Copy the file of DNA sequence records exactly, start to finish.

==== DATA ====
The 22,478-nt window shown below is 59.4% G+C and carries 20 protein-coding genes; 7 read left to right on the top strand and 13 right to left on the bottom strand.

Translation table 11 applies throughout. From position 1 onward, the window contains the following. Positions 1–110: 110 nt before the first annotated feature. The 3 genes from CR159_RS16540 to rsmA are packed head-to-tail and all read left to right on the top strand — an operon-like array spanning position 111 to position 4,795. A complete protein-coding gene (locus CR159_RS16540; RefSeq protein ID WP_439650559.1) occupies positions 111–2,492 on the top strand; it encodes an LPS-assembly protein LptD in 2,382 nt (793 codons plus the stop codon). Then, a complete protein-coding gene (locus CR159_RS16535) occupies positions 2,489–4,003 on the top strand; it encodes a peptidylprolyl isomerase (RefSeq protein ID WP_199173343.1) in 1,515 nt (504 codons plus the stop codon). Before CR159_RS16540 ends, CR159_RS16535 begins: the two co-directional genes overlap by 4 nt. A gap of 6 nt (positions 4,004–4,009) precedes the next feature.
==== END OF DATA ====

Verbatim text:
The 22,478-nt window shown below is 59.4% G+C and carries 20 protein-coding genes; 7 read left to right on the top strand and 13 right to left on the bottom strand.

Translation table 11 applies throughout. From position 1 onward, the window contains the following. Positions 1–110: 110 nt before the first annotated feature. The 3 genes from CR159_RS16540 to rsmA are packed head-to-tail and all read left to right on the top strand — an operon-like array spanning position 111 to position 4,795. A complete protein-coding gene (locus CR159_RS16540; RefSeq protein ID WP_439650559.1) occupies positions 111–2,492 on the top strand; it encodes an LPS-assembly protein LptD in 2,382 nt (793 codons plus the stop codon). Then, a complete protein-coding gene (locus CR159_RS16535) occupies positions 2,489–4,003 on the top strand; it encodes a peptidylprolyl isomerase (RefSeq protein ID WP_199173343.1) in 1,515 nt (504 codons plus the stop codon). Before CR159_RS16540 ends, CR159_RS16535 begins: the two co-directional genes overlap by 4 nt. A gap of 6 nt (positions 4,004–4,009) precedes the next feature.